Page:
Like many other nations, the Vatican has a code department, and a special section of this second department is engaged in the preparation and examination of dossiers, the examination of claims for decorations, medals, titles, etc. At the outbreak of the Second World War this work required the full-time attention of no less than six editors, ten stenographers, and seven archivists. The third is the Chancellery of Briefs, the old Secretariat of Briefs which was absorbed into the Department of State in 1908, the Secretariat of Briefs to Princes, and the Secretariat of Latin Letters. A Brief is commonly used to confer an honor or to announce special tax. "Briefs to Princes" to-day are Briefs to kings, presidents, premiers, and even bishops and persons of minor importance. When not dealing with religious, but with diplomatic or political matters, a Brief is but a sheet of paper carried by the nuncio or by an envoy. It carries the signature of the Pope. The task of the Secretariat of Latin Letters is to correct the Pope's missives---i.e. encyclicals.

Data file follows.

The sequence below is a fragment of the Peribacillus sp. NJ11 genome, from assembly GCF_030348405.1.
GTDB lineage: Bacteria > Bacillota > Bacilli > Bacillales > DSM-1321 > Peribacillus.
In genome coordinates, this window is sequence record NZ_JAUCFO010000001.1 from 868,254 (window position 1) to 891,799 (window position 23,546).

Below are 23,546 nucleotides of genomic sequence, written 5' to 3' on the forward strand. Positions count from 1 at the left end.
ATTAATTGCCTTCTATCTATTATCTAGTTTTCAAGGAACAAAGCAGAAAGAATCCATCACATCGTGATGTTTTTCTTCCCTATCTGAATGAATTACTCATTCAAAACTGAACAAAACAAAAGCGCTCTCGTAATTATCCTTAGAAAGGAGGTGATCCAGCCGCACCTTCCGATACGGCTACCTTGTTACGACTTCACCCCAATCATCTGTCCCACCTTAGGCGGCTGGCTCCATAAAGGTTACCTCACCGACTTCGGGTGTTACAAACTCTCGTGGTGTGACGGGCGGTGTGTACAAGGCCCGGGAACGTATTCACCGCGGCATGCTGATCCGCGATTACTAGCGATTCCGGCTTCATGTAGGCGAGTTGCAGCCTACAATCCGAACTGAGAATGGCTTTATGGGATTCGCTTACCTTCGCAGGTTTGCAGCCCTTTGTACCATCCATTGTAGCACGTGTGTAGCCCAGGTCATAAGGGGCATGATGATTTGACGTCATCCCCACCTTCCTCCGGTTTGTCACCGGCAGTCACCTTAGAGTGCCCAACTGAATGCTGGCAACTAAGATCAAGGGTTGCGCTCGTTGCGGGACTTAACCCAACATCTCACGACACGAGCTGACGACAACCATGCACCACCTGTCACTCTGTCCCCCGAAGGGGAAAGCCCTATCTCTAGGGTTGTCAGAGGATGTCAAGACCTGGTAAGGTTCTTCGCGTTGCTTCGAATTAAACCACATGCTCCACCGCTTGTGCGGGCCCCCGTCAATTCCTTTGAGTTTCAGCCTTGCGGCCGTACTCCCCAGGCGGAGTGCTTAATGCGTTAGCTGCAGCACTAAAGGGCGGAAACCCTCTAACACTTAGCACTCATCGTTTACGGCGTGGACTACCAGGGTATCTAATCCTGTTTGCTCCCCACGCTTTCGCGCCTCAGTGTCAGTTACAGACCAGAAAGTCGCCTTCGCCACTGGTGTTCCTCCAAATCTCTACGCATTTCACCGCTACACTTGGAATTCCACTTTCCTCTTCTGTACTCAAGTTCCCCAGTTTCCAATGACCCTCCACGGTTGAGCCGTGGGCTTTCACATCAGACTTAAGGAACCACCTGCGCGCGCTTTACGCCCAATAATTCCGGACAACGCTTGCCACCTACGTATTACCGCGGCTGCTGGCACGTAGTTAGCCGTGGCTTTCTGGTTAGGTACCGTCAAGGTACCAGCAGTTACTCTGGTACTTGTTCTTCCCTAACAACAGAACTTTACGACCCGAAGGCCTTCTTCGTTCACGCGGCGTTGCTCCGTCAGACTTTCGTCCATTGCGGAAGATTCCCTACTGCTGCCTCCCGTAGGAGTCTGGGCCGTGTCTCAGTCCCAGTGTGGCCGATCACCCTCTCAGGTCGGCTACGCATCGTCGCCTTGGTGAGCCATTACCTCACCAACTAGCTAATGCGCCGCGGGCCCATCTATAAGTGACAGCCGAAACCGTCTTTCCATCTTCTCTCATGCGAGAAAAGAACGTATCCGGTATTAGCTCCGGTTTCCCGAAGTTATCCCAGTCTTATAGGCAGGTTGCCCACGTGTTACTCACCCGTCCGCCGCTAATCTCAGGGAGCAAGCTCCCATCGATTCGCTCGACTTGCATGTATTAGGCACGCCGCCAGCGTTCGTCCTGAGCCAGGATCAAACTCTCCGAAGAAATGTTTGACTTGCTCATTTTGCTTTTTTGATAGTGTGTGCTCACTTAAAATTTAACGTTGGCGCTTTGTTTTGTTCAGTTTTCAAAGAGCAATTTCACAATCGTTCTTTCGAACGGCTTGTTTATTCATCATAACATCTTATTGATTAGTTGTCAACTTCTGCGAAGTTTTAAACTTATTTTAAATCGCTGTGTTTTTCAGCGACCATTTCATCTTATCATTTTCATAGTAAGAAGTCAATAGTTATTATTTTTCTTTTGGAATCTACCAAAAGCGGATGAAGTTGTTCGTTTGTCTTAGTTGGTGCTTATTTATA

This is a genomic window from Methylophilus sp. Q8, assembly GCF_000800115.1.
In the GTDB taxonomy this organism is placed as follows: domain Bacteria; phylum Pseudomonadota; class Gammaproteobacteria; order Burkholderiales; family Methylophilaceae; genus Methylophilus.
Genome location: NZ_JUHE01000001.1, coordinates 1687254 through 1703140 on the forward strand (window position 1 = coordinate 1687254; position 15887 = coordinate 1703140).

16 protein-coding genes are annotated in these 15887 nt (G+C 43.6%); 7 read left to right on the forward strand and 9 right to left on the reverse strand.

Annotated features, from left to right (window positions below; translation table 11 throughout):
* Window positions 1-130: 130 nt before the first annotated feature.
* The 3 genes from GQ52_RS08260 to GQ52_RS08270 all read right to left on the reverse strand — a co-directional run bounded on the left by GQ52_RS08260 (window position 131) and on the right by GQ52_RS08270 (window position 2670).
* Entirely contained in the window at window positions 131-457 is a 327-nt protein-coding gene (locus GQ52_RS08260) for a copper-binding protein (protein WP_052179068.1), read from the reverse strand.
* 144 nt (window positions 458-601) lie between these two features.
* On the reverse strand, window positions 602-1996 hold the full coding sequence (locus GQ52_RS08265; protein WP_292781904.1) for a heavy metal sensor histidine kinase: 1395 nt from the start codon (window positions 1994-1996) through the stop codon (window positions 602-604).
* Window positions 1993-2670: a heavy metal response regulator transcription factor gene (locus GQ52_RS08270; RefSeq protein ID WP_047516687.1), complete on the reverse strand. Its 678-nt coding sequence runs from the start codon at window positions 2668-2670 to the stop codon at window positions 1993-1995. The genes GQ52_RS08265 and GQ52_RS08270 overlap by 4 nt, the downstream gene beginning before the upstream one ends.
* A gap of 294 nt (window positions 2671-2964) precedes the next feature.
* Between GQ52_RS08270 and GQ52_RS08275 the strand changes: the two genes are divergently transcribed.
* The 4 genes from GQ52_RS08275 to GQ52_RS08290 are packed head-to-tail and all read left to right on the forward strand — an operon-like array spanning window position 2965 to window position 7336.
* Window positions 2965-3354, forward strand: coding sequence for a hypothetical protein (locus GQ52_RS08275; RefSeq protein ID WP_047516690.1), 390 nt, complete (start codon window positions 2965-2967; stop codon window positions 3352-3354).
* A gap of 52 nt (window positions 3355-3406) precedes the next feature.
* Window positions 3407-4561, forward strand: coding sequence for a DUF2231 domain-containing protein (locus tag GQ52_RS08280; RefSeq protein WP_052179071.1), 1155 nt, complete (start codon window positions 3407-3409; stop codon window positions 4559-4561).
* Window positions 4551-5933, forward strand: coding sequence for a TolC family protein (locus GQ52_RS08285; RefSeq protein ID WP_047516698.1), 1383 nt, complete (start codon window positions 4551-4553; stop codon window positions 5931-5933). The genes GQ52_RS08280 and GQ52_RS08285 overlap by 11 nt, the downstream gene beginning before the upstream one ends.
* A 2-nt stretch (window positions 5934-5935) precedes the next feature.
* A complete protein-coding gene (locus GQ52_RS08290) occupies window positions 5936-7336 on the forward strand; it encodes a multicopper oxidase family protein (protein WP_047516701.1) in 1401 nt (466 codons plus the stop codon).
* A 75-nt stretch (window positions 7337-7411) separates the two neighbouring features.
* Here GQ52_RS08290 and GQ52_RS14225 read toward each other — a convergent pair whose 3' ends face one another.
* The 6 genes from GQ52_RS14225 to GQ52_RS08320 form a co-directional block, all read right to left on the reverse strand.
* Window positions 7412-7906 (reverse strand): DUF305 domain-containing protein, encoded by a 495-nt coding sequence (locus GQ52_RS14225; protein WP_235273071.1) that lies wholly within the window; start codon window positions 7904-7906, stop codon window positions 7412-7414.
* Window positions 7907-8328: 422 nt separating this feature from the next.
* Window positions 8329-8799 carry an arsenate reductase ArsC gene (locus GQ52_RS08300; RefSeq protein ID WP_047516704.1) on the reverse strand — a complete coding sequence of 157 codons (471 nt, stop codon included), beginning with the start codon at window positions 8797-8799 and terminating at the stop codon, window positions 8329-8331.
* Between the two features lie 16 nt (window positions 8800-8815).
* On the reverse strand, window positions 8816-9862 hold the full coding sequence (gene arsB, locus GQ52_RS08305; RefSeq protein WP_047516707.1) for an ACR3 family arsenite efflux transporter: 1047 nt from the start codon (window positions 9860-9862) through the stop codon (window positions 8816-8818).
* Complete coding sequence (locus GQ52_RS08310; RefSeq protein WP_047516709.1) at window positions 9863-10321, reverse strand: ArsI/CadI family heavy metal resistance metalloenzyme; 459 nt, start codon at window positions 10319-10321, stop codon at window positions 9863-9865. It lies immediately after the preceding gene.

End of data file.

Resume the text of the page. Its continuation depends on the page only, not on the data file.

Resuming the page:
The office of the Secretary of State dates from the Renaissance. In an illuminating document, written in 1602 by Pope Sixtus V, the qualities necessary for a Secretary of State are enumerated:
The Prime Minister of the Vatican must know everything. He must have read everything, understood everything, but he must say nothing. He must know even the pieces played in the theater, because of the documentation they contain of distant lands. [sic] The origin of the Secretariat is to be traced to the "Camera secreta" of the Popes of the Middle Ages, who already often had most delicate diplomatic relations with the various Powers. Their special correspondence was written as well as expedited by notaries equivalent to the members of a Cabinet in a modern European Government. Such correspondence was not given the publicity of "Bills," but was known only to the "Camera secreta."